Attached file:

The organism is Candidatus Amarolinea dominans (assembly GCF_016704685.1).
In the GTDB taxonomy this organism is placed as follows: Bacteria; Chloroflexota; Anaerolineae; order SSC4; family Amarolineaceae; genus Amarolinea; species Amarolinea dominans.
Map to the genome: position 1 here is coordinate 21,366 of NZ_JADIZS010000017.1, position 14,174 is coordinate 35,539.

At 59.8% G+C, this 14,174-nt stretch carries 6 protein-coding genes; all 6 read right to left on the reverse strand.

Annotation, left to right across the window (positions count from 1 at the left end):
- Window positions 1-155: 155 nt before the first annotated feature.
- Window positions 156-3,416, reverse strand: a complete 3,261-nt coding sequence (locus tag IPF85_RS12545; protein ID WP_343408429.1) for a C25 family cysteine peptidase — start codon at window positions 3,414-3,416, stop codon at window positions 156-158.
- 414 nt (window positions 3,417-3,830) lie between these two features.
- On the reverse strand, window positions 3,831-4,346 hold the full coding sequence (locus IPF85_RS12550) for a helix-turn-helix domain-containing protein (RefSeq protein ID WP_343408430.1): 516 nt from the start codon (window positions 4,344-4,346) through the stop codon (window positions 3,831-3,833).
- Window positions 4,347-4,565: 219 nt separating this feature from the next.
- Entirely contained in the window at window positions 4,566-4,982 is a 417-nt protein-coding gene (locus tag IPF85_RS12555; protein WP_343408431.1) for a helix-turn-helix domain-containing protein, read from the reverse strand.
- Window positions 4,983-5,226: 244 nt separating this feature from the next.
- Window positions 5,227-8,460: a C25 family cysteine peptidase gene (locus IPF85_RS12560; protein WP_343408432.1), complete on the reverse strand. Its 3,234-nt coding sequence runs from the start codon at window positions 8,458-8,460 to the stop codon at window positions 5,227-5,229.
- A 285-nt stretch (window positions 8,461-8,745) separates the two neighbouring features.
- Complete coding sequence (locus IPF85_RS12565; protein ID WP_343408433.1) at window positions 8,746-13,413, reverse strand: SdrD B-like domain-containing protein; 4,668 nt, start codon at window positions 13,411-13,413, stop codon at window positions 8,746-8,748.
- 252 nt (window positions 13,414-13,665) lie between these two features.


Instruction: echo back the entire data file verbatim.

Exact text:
The organism is Candidatus Amarolinea dominans (assembly GCF_016704685.1).
In the GTDB taxonomy this organism is placed as follows: Bacteria; Chloroflexota; Anaerolineae; order SSC4; family Amarolineaceae; genus Amarolinea; species Amarolinea dominans.
Map to the genome: position 1 here is coordinate 21,366 of NZ_JADIZS010000017.1, position 14,174 is coordinate 35,539.

At 59.8% G+C, this 14,174-nt stretch carries 6 protein-coding genes; all 6 read right to left on the reverse strand.

Annotation, left to right across the window (positions count from 1 at the left end):
- Window positions 1-155: 155 nt before the first annotated feature.
- Window positions 156-3,416, reverse strand: a complete 3,261-nt coding sequence (locus tag IPF85_RS12545; protein ID WP_343408429.1) for a C25 family cysteine peptidase — start codon at window positions 3,414-3,416, stop codon at window positions 156-158.
- 414 nt (window positions 3,417-3,830) lie between these two features.
- On the reverse strand, window positions 3,831-4,346 hold the full coding sequence (locus IPF85_RS12550) for a helix-turn-helix domain-containing protein (RefSeq protein ID WP_343408430.1): 516 nt from the start codon (window positions 4,344-4,346) through the stop codon (window positions 3,831-3,833).
- Window positions 4,347-4,565: 219 nt separating this feature from the next.
- Entirely contained in the window at window positions 4,566-4,982 is a 417-nt protein-coding gene (locus tag IPF85_RS12555; protein WP_343408431.1) for a helix-turn-helix domain-containing protein, read from the reverse strand.
- Window positions 4,983-5,226: 244 nt separating this feature from the next.
- Window positions 5,227-8,460: a C25 family cysteine peptidase gene (locus IPF85_RS12560; protein WP_343408432.1), complete on the reverse strand. Its 3,234-nt coding sequence runs from the start codon at window positions 8,458-8,460 to the stop codon at window positions 5,227-5,229.
- A 285-nt stretch (window positions 8,461-8,745) separates the two neighbouring features.
- Complete coding sequence (locus IPF85_RS12565; protein ID WP_343408433.1) at window positions 8,746-13,413, reverse strand: SdrD B-like domain-containing protein; 4,668 nt, start codon at window positions 13,411-13,413, stop codon at window positions 8,746-8,748.
- 252 nt (window positions 13,414-13,665) lie between these two features.